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The Fleet and Anglo-German Relations: Rear Admiral Tirpitz to Admiral von Stosch (February 13, 1896)

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Still, this incident can do some good. I would even consider a larger disgrace of this sort to be useful to us if it opened the eyes of our misguided parliamentarians. First, the Anglomania in certain circles would definitively stop, and, second, the nation would be roused to build a fleet as outlined in Directive IX [Dienstschrift IX]. In fact, this bill is expected to be introduced in the next budget. The national government and the heads of parliament naturally see no prospect for success. If the navy wholeheartedly demonstrates the military and political value of our current fleet, it will at least be doing its part, and history will be forced to hold other people accountable. So I believe that we should retract our claws and, over the next twelve years, build a modern fleet whose strength will approximate the size discussed in Your Excellency’s 1872 paper.

[As for operations against England, if war breaks out in the near future, let me inform Your Excellency that the Supreme Command has not yet worked through this scenario; the more pressing issue has been the possibility of war against France and Russia. We worked solidly with two competent departmental heads to create a reasonable plan for this contingency. We had nothing at all when I came to Berlin, and we were all astonished at how much ground we were able to cover. We will be able to transfer much, but certainly not all, of this model to other cases; the military approach will require further consideration. For this reason I am only able to discuss my general understanding of this matter, not one that has been entirely thought through. I do not have great hopes for cruiser warfare, even against England. The ships that we have overseas will be quickly cut off, probably captured and destroyed, since England will not respect any political neutrality. We will be able to cause some disquiet with our Lloyd steamships, but not much, since our steamship fleet has not been built with this purpose in mind—though it could have benefited both sides, both Lloyd and the navy. While we lack any ports abroad, the English have ports and coal everywhere, and the world is teeming with English warships of the most modern design. This leaves us with our actual battle fleet, which must be concentrated in the North Sea. As long as it continues to exist, it must cover the Baltic and paralyze English trade there. If England badly underestimates our naval power—if she underestimates our only strength, the torpedo boats—there will be a battle off Heligoland with those English forces that are lying ready in England. It is conceivable that we might repel a poorly executed offensive by the English fleet and profit from the catastrophe breaking out in London—also, Russia might consider it an advantageous opportunity to strike England herself. But we would not be able to withstand a second English offensive.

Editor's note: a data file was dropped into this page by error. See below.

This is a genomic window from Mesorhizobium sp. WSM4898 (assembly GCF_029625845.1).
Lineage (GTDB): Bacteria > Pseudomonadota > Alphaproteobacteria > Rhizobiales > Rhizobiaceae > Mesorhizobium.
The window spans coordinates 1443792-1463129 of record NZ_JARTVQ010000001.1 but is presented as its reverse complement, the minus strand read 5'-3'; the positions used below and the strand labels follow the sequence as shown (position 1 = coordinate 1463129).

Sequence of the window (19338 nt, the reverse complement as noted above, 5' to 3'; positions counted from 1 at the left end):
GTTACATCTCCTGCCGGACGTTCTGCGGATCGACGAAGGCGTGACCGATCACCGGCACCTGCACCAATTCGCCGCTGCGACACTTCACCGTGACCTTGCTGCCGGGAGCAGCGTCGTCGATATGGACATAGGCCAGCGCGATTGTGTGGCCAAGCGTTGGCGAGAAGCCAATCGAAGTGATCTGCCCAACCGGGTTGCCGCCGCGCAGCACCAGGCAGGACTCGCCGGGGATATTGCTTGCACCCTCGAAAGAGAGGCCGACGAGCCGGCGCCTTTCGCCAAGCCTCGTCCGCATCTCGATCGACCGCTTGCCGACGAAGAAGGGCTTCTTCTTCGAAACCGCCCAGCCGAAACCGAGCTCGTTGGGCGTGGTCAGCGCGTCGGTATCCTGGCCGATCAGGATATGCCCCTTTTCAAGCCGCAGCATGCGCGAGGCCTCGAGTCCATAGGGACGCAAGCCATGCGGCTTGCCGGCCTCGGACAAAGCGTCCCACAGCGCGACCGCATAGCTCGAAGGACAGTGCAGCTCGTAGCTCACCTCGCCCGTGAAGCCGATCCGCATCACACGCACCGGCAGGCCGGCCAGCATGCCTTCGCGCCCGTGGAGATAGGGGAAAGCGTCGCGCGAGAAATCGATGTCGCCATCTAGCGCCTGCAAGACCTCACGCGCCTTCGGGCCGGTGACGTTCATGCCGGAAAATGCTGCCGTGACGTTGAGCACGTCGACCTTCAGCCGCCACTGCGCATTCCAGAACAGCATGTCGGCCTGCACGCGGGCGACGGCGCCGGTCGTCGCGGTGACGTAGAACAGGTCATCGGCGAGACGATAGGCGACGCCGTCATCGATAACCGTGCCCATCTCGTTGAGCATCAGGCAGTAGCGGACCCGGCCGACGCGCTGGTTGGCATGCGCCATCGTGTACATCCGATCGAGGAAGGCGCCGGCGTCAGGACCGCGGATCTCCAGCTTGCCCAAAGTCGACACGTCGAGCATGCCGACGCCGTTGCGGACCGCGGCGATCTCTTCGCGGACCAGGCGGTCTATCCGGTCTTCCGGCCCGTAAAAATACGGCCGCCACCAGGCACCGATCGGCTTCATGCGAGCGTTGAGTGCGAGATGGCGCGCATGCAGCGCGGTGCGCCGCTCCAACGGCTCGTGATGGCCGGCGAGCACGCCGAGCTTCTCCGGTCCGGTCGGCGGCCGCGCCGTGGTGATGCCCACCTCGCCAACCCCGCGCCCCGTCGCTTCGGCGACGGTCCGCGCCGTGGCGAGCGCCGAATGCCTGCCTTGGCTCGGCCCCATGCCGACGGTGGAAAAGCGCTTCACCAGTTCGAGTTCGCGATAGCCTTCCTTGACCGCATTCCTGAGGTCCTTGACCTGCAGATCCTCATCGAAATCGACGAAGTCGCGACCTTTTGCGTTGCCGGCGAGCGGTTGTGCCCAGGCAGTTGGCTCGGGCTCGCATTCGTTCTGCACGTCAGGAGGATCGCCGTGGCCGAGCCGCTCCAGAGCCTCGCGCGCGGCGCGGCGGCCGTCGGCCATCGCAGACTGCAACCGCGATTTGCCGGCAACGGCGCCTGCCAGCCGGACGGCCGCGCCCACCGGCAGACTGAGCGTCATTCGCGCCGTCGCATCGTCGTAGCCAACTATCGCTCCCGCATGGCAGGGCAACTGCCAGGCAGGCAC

If England acts correctly, she will attack us with overwhelming superiority, taking Borkum and establishing a foothold there. She will block the North and Baltic Seas, which will simultaneously serve as a show of force against Russia. She will take our colonies, destroy our trade across the world and wreak as much havoc along our coasts as possible. If France does not come to our aid, we will be forced to capitulate. Can we count on this happening? I don’t think so. If England pursues the right military policy, she will have to mobilize her entire home fleet, if only to guard against complications. She will have to mass her forces in the mouth of the Thames with strong surveillance squadrons to counter our attack. English mobilization will proceed slightly more slowly than ours, at least if it is done on a large scale. We would possibly have a few days’ head start and would have to decide whether we should go into the Thames with everything we could muster. We could use to full advantage the many vessels we have for harbor and river warfare. At one go, we could capture a fairly large part of the English mercantile fleet and be in a position to shell parts of London. The question is whether this short time period would be sufficient [?] to achieve success in the form of an agreement that is fair for both sides.

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